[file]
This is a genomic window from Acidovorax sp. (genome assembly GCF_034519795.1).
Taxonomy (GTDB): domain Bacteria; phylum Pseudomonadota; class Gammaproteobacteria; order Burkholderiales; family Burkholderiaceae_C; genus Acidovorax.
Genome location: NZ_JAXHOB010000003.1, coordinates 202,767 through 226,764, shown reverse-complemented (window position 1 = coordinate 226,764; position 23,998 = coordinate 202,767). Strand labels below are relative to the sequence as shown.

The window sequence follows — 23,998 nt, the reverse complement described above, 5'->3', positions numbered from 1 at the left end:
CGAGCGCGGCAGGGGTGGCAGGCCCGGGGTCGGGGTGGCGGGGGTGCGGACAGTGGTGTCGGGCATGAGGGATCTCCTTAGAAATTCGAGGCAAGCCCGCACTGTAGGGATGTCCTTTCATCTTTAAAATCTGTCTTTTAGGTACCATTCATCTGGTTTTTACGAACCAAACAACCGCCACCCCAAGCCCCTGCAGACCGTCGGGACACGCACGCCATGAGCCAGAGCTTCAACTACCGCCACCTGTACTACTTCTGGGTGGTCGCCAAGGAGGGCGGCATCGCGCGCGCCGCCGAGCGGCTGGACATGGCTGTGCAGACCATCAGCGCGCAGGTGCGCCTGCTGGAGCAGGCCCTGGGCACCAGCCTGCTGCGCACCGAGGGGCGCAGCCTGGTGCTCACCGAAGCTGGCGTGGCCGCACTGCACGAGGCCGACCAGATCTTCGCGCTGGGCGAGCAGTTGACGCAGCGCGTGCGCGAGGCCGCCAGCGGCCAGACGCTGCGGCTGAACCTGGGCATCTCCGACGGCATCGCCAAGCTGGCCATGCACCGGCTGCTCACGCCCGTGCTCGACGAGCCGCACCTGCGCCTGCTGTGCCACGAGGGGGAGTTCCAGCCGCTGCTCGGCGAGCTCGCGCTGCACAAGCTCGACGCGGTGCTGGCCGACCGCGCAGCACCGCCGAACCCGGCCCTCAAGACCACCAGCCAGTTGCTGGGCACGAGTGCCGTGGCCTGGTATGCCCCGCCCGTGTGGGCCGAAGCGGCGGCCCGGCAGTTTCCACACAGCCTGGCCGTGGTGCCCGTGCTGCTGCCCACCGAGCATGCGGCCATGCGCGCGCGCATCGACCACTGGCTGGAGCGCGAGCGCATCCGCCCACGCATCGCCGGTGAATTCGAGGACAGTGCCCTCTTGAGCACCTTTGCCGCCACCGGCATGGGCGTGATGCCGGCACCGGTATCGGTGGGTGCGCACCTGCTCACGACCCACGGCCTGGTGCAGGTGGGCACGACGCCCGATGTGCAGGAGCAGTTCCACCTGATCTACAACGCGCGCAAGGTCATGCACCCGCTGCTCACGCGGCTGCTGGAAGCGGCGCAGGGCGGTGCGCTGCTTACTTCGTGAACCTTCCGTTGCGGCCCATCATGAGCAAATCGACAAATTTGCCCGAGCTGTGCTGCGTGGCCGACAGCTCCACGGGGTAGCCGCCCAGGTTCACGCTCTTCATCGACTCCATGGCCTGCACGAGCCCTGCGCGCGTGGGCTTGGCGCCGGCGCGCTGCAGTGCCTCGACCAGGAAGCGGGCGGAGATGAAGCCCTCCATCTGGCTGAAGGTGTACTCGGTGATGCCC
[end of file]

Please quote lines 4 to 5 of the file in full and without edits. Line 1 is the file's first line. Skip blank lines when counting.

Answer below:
The window sequence follows — 23,998 nt, the reverse complement described above, 5'->3', positions numbered from 1 at the left end:
CGAGCGCGGCAGGGGTGGCAGGCCCGGGGTCGGGGTGGCGGGGGTGCGGACAGTGGTGTCGGGCATGAGGGATCTCCTTAGAAATTCGAGGCAAGCCCGCACTGTAGGGATGTCCTTTCATCTTTAAAATCTGTCTTTTAGGTACCATTCATCTGGTTTTTACGAACCAAACAACCGCCACCCCAAGCCCCTGCAGACCGTCGGGACACGCACGCCATGAGCCAGAGCTTCAACTACCGCCACCTGTACTACTTCTGGGTGGTCGCCAAGGAGGGCGGCATCGCGCGCGCCGCCGAGCGGCTGGACATGGCTGTGCAGACCATCAGCGCGCAGGTGCGCCTGCTGGAGCAGGCCCTGGGCACCAGCCTGCTGCGCACCGAGGGGCGCAGCCTGGTGCTCACCGAAGCTGGCGTGGCCGCACTGCACGAGGCCGACCAGATCTTCGCGCTGGGCGAGCAGTTGACGCAGCGCGTGCGCGAGGCCGCCAGCGGCCAGACGCTGCGGCTGAACCTGGGCATCTCCGACGGCATCGCCAAGCTGGCCATGCACCGGCTGCTCACGCCCGTGCTCGACGAGCCGCACCTGCGCCTGCTGTGCCACGAGGGGGAGTTCCAGCCGCTGCTCGGCGAGCTCGCGCTGCACAAGCTCGACGCGGTGCTGGCCGACCGCGCAGCACCGCCGAACCCGGCCCTCAAGACCACCAGCCAGTTGCTGGGCACGAGTGCCGTGGCCTGGTATGCCCCGCCCGTGTGGGCCGAAGCGGCGGCCCGGCAGTTTCCACACAGCCTGGCCGTGGTGCCCGTGCTGCTGCCCACCGAGCATGCGGCCATGCGCGCGCGCATCGACCACTGGCTGGAGCGCGAGCGCATCCGCCCACGCATCGCCGGTGAATTCGAGGACAGTGCCCTCTTGAGCACCTTTGCCGCCACCGGCATGGGCGTGATGCCGGCACCGGTATCGGTGGGTGCGCACCTGCTCACGACCCACGGCCTGGTGCAGGTGGGCACGACGCCCGATGTGCAGGAGCAGTTCCACCTGATCTACAACGCGCGCAAGGTCATGCACCCGCTGCTCACGCGGCTGCTGGAAGCGGCGCAGGGCGGTGCGCTGCTTACTTCGTGAACCTTCCGTTGCGGCCCATCATGAGCAAATCGACAAATTTGCCCGAGCTGTGCTGCGTGGCCGACAGCTCCACGGGGTAGCCGCCCAGGTTCACGCTCTTCATCGACTCCATGGCCTGCACGAGCCCTGCGCGCGTGGGCTTGGCGCCGGCGCGCTGCAGTGCCTCGACCAGGAAGCGGGCGGAGATGAAGCCCTCCATCTGGCTGAAGGTGTACTCGGTGATGCCC